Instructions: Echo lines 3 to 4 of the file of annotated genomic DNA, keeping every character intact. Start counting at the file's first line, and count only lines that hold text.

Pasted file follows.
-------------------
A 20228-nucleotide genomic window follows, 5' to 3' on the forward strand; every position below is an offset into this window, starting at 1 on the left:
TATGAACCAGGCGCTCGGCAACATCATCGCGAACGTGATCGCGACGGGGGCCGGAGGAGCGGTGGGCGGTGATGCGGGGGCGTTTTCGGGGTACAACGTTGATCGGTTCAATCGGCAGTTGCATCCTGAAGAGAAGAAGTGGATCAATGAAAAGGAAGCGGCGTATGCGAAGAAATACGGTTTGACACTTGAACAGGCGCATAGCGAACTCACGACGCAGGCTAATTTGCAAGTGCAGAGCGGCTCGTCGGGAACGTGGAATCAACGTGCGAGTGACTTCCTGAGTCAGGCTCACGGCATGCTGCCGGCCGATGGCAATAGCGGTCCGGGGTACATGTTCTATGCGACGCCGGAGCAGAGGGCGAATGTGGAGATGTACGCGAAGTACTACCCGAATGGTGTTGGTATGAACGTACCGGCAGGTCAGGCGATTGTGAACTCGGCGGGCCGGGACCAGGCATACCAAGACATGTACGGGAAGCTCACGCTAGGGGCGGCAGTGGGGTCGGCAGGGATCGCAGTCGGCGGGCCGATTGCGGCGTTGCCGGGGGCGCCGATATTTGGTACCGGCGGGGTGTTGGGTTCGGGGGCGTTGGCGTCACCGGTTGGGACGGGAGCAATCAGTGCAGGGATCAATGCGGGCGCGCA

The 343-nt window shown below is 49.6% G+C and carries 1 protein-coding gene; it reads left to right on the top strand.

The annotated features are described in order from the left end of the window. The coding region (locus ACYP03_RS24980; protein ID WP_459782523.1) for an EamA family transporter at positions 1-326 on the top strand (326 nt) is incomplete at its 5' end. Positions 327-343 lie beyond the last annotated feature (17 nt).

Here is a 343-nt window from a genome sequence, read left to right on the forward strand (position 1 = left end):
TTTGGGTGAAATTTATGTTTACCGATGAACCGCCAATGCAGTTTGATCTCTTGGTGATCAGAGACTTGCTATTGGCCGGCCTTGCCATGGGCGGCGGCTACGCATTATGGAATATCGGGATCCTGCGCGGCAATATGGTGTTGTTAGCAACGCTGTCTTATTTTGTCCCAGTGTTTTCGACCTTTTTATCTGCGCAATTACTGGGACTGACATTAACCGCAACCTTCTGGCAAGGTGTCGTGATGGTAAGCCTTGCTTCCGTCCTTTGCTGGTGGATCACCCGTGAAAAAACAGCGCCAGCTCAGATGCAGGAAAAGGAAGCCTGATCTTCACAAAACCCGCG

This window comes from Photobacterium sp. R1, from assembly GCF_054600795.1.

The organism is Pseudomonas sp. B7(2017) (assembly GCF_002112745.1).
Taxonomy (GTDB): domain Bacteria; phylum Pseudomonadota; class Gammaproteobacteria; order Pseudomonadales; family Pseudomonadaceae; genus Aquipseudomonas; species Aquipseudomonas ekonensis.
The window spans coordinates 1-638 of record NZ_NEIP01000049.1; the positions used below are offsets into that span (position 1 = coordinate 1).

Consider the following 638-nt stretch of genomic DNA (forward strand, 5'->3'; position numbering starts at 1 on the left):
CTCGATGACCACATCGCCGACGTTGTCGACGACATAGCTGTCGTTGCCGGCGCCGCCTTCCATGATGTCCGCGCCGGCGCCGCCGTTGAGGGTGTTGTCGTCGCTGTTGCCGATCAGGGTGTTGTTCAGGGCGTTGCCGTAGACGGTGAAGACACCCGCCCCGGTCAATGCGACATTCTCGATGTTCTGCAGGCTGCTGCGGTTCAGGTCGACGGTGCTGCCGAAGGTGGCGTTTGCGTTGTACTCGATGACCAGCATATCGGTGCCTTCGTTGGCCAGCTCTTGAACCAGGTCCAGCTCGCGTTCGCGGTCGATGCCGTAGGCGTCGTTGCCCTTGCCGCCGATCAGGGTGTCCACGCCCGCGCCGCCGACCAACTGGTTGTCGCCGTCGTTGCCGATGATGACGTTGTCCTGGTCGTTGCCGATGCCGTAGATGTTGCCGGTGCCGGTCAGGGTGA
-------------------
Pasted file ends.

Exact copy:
The 343-nt window shown below is 49.6% G+C and carries 1 protein-coding gene; it reads left to right on the top strand.

The annotated features are described in order from the left end of the window. The coding region (locus ACYP03_RS24980; protein ID WP_459782523.1) for an EamA family transporter at positions 1-326 on the top strand (326 nt) is incomplete at its 5' end. Positions 327-343 lie beyond the last annotated feature (17 nt).